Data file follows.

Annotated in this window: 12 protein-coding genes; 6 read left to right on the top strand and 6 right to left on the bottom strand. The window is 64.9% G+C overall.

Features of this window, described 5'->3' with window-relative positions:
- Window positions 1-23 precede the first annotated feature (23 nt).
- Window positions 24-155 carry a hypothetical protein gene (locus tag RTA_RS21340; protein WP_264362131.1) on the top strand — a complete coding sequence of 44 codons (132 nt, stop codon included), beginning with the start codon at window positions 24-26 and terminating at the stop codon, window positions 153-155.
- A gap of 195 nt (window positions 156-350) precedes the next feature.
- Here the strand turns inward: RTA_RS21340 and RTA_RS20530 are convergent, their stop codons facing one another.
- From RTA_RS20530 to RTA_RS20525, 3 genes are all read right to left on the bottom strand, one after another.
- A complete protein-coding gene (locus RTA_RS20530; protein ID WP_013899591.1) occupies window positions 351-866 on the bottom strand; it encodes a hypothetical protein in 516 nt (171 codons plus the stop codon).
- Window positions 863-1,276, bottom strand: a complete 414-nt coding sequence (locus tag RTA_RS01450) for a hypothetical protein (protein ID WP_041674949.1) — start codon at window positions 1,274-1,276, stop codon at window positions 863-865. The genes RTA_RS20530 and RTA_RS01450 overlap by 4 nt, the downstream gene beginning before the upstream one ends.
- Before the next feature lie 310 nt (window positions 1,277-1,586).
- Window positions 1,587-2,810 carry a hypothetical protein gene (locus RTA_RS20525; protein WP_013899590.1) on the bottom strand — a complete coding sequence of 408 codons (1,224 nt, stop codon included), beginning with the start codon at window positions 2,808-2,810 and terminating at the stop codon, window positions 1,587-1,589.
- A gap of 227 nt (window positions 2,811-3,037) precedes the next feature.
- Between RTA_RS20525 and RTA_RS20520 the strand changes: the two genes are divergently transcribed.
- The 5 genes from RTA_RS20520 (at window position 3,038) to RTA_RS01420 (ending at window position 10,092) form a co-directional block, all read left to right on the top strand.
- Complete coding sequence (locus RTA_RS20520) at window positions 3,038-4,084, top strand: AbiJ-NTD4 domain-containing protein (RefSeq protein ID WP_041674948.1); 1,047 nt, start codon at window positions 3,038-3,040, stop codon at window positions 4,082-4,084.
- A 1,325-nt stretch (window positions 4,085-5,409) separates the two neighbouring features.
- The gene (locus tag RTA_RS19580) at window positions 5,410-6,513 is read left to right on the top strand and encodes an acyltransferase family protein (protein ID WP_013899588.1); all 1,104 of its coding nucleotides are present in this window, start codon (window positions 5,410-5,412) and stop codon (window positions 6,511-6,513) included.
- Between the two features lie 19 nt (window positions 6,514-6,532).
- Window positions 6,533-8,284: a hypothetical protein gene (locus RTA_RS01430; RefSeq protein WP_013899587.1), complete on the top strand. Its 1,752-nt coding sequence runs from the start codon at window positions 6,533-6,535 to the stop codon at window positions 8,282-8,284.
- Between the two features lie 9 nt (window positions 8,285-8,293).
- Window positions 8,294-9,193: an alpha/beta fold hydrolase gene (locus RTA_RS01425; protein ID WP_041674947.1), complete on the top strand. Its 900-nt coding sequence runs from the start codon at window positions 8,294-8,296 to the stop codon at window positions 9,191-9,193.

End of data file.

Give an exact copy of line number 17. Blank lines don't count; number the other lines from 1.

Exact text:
- The gene (locus tag RTA_RS19580) at window positions 5,410-6,513 is read left to right on the top strand and encodes an acyltransferase family protein (protein ID WP_013899588.1); all 1,104 of its coding nucleotides are present in this window, start codon (window positions 5,410-5,412) and stop codon (window positions 6,511-6,513) included.